Speaker Mike Johnson meets with Biden about Ukraine and Israel aid package
Johnson, whom Biden's campaign has criticized, called it "productive."
Newly elected House Speaker Mike Johnson had a "productive meeting" with President Joe Biden on Thursday, Johnson told reporters afterward.
Johnson, a Louisiana lawmaker elevated to his role just one day ago, headed to the White House for a briefing "on the need for [Biden's] national security supplemental request," a White House official said, referring to a sweeping, approximately $105 billion package the president sent to Congress last seeking some $60 billion in military assistance for Ukraine and $14 billion for Israel amid their respective wars.
Johnson was joined at the meeting by House Minority Leader Hakeem Jeffries, who called it "candid" but added that "no decisions have been made."
The new speaker previously voted against Ukraine aid alongside some other House Republicans who argue the money could be better spent at home and that the U.S. should not be so deeply involved in a war overseas.
That view is at odds with previous members of GOP leadership, like former Speaker Kevin McCarthy, who called for more accountability for Ukraine funding while saying it was important to help the country defend against Russia's invasion.
McCarthy was deposed by a few hard-line members of his conference earlier this month, triggering a three-week scramble for a replacement that ended with Johnson being chosen on Wednesday.
"The challenge before us is great, but the time for action is now -- and I will not let you down," Johnson said in a speech after winning the gavel.
The White House's foreign aid request faces some hurdles in the Senate, too, where Republicans have signaled they hope to make changes and Minority Leader Mitch McConnell has called it a "starting point."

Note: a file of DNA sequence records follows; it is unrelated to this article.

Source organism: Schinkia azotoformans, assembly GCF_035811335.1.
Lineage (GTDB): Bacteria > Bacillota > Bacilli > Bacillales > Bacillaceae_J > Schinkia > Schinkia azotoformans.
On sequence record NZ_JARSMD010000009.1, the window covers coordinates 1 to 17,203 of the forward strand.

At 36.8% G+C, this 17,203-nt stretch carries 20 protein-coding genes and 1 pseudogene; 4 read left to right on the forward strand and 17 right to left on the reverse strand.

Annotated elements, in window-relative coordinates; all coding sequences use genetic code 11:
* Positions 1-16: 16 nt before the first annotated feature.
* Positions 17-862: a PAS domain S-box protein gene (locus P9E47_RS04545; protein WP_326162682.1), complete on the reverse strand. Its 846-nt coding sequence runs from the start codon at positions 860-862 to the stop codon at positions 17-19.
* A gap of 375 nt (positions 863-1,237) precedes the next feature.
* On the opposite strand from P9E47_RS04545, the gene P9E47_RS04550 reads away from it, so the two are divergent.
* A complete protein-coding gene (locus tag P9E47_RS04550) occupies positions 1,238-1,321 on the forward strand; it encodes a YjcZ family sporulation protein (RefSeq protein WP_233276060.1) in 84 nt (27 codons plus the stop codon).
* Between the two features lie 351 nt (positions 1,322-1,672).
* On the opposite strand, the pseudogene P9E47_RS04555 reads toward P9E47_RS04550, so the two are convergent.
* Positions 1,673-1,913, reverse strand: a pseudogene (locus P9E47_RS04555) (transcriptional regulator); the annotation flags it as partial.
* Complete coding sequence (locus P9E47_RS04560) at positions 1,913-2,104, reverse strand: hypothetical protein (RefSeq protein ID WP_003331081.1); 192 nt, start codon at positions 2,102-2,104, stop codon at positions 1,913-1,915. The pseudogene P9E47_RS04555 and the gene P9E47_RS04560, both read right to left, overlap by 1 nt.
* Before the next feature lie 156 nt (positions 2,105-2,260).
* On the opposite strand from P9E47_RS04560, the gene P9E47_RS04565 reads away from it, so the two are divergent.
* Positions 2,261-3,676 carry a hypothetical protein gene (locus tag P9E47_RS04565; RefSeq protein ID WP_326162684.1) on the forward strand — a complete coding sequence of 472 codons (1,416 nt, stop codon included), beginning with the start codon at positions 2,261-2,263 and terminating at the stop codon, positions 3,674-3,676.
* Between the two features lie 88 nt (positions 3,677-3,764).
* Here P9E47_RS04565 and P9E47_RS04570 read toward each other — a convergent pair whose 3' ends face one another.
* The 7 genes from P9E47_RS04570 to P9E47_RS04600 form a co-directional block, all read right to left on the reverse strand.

Soon after Johnson became speaker, Biden said in a statement that he was looking forward to working with House Republicans in a bipartisan manner, both on possible aid to Ukraine and Israel and on additional funding bills to keep the federal government from partially shutting down in November.
"Even though we have real disagreements about important issues, there should be mutual effort to find common ground wherever we can," Biden said in a statement issued by the White House.
That tone was at odds with how Biden's reelection campaign reacted to Johnson's selection. In a statement, a Biden campaign spokesperson labeled Johnson "MAGA Mike," echoing how Biden has sought to single out a segment of Trump-aligned Republicans as "MAGA" extremists.
White House press secretary Karine Jean-Pierre was pressed about that rhetoric on Thursday.
"I think he [Johnson] has defined himself as that way. So he's going to have to answer that question for himself," she told reporters. "What we can say is we want to move forward on making sure that we get the work done on behalf of the American people."
She said Biden wants to work in good faith and, when asked about Johnson's past efforts to overturn the 2020 election results, said she didn't want to "prejudge" Johnson's relationship with the president.
Jeffries, on Thursday, struck a polite tone about their meeting.
"President Biden is a good man, the speaker is a good man," he said. "I think it was a cordial interaction."
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